Through the years, Sister Magdalena has also composed Mass parts, responsorial psalms, and hymns, as well as chamber music and music for the organ and the piano.
Sister Magdalena’s talents as a musician and a composer have not gone unnoticed. In 2012, the Dominican Institute for the Arts bestowed on her the Fra Angelico Award for her gifts as a musician and composer. The highest honor that the DIA can bestow on a member, the award is named for the great Dominican artist.
Sister Magdalena’s hope for her current ministry is that the Sisters will continue to enjoy and appreciate the music that she offers them on the First Sundays of each month.
March 8, 2018, Adrian, Michigan – As an Adrian Dominican Sister, Sister Sarajane Seaver, OP, was involved in typical ministry, teaching as an elementary and junior high school teacher in Michigan and California. But she later found her identity as an artist and a weaver – creating prayer shawls and other items that have brought beauty and joy to other people’s lives.
The youngest of four children of Glenn and Helen (Springer) Seaver, Sarajane was born in Adrian but later moved to Ypsilanti, Michigan. There, she was taught by the Adrian Dominican Sisters for 12 years at St. John the Baptist School and was personally inspired by them.
Woven into Sister Sarajane’s life were health issues that could have been obstacles but only made her stronger. “I was sick a lot as a first grader, and Sister Victoria used to stay after school to help me catch up,” she recalled. “I always said I wanted to be like Sister Victoria when I grew up.”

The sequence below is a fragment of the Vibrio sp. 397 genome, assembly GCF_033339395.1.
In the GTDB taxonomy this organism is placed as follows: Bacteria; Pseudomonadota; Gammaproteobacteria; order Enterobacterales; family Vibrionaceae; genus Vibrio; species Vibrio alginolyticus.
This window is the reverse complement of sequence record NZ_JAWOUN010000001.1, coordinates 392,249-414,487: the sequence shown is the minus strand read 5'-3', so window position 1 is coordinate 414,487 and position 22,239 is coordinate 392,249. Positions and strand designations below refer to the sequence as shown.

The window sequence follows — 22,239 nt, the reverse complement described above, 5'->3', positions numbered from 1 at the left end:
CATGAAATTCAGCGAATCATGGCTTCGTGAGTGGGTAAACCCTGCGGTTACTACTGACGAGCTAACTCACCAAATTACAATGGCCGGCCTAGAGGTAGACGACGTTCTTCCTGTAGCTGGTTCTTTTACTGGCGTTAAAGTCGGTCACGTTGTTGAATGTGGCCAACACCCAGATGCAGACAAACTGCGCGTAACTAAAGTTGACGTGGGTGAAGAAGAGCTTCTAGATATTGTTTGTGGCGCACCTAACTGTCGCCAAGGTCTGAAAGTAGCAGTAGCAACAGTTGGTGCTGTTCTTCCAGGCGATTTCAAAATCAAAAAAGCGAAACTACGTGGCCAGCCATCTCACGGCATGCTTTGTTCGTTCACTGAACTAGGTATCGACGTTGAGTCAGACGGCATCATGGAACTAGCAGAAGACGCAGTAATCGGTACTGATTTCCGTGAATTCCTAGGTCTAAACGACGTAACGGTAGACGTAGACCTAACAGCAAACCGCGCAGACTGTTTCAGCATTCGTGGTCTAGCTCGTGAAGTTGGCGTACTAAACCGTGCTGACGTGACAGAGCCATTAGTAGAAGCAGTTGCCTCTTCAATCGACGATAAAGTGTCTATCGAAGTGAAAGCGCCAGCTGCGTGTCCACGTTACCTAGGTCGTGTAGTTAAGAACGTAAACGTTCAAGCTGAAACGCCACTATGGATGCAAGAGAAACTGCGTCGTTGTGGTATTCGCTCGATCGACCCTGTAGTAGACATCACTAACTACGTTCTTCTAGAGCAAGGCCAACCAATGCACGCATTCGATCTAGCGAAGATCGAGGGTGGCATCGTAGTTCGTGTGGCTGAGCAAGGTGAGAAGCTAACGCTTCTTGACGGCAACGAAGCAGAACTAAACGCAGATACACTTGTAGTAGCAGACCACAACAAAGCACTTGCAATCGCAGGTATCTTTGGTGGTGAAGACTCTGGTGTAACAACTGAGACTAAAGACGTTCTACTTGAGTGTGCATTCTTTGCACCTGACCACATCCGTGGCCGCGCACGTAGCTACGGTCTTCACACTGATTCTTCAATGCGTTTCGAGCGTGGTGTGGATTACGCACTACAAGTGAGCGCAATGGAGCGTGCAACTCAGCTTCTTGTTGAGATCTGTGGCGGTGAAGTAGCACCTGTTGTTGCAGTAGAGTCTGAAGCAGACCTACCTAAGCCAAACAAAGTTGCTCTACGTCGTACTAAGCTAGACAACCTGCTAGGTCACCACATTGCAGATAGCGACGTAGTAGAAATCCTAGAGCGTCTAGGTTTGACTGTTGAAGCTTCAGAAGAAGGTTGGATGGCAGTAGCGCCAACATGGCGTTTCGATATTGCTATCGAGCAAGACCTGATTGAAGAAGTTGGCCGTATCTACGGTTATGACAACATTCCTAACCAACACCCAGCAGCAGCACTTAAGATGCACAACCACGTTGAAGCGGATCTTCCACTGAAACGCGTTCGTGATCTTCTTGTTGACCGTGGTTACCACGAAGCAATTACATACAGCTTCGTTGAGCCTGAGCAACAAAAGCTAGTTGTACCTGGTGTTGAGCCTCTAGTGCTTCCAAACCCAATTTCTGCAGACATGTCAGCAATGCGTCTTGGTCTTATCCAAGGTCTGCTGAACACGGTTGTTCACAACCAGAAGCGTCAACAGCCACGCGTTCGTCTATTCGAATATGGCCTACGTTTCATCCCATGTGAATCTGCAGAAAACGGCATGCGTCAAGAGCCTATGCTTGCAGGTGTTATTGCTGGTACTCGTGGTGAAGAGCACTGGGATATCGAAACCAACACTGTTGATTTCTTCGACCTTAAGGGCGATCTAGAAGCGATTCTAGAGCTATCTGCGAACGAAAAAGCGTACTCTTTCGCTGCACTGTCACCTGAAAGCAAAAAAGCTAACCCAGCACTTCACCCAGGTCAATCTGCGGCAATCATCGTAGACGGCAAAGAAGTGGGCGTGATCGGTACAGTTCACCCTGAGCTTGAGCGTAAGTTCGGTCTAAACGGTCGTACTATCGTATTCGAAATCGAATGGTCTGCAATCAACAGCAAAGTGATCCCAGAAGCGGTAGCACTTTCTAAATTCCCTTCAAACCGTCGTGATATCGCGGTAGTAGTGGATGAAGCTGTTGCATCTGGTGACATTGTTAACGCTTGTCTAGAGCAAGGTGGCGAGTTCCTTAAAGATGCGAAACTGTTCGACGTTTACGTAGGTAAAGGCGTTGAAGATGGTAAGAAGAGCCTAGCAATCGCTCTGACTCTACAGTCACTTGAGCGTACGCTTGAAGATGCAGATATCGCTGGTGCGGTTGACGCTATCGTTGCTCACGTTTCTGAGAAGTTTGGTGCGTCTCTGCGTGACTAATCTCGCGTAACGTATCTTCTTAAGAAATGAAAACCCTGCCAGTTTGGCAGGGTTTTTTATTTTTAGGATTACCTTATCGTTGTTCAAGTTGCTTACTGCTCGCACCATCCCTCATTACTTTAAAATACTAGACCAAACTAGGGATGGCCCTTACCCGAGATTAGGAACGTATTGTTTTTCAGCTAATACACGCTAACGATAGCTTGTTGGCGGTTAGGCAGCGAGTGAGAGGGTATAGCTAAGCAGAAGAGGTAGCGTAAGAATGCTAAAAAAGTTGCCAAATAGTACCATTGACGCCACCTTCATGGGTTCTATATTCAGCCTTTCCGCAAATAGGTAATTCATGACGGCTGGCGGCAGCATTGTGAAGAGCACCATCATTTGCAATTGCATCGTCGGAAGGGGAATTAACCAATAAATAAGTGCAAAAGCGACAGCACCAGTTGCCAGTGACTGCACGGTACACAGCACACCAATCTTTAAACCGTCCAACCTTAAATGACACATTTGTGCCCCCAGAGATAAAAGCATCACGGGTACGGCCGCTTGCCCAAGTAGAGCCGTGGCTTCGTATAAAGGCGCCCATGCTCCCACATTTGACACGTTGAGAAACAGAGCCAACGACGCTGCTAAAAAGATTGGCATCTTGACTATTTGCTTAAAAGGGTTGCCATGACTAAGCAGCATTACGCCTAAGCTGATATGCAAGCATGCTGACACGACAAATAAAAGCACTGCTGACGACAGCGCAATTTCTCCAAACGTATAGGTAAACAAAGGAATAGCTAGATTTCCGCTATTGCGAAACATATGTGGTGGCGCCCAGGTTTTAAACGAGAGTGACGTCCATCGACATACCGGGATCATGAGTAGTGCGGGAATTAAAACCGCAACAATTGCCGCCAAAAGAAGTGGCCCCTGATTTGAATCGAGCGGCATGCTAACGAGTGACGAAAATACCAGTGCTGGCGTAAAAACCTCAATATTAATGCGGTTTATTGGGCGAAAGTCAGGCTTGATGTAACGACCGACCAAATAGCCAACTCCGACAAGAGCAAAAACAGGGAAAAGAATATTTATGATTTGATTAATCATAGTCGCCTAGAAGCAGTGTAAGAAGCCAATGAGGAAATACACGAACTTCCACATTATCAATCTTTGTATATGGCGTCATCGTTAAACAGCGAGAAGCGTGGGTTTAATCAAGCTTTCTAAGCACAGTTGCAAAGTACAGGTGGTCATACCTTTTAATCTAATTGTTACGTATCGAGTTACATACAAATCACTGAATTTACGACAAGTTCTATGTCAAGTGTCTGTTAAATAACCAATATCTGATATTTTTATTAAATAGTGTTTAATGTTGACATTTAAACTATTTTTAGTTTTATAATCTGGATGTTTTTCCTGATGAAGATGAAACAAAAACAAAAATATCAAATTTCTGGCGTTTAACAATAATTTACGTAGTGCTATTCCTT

Sister Sarajane also struggled with polio as a child. When she and her siblings went to get the first of three polio vaccines, Sister Sarajane she couldn’t receive it because she had a cold. After finally receiving the innoculation, she and two other children contracted the disease.
“I left the hospital in braces and cuff crutches,” Sister Sarajane said. “I decided I was not going to live my life like that.” Inspired by a picture of President Franklin Delano Roosevelt, she daily practiced walking on crutches without the braces. At her eighth-grade graduation, she turned her crutches over to her brother and walked without them.
But medical issues were not all that was woven into Sister Sarajane’s life – so was art. “Even as a kid I used to embroider,” she said. She started with store-bought squares that featured nursery rhymes and embellished them. By the time she had embroidered about 100 squares, she decided to make a quilt with her mother’s help.
She returned to art after serving as pastoral associate at St. Joseph Parish in Winslow, Arizona. While serving from 1984 to 1987 as Director of Creative Activities at Weber Center, Sister Sarajane discovered three looms in the Motherhouse laundry room and began to work with them. That led her to pursue a Bachelor of Fine Arts in weaving and fiber design at the College for Creative Studies (CCS) in Detroit and, after her 1993 graduation, spent 10 years as a financial aid officer at CCS.
In those years and beyond, weaving became Sister Sarajane’s vocation. “Being a weaver is not something I do,” she said. “It’s something I am.”
Along with her traditional weaving, Sarajane created a new way to weave prayer shawls, basing their design on the pattern of notes in hymns. “I always felt that weaving looked like written music, so I decided to see if I could weave music,” she explained. As a gift to one of the Congregation’s General Councils, she wove prayer shawls patterned on the music of Beethoven’s Ode to Joy.
Whether prayer shawls or more traditional weavings, Sister Sarajane’s creations have brought joy to others. In January 2018, Sister Sarajane attended an artist’s reception for “Sisterhood,” an art exhibit based on her works and the jewelry of Sister Rita Schiltz, OP at the Adrian Center for the Arts. In viewing her work, Sister Sarajane said she hopes people “see the gifts of God and the beauty of God.”
Left: These are just a few of the sampling of Sister Sarajane’s creations that were on display during the Sisterhood art exhibit. Right: Sister Sarajane Seaver, OP (left) and Sister Nadine Sheehan, OP, examine one of Sister Sarajane’s hangings at the Sisterhood art exhibit at the Adrian Center for the Arts.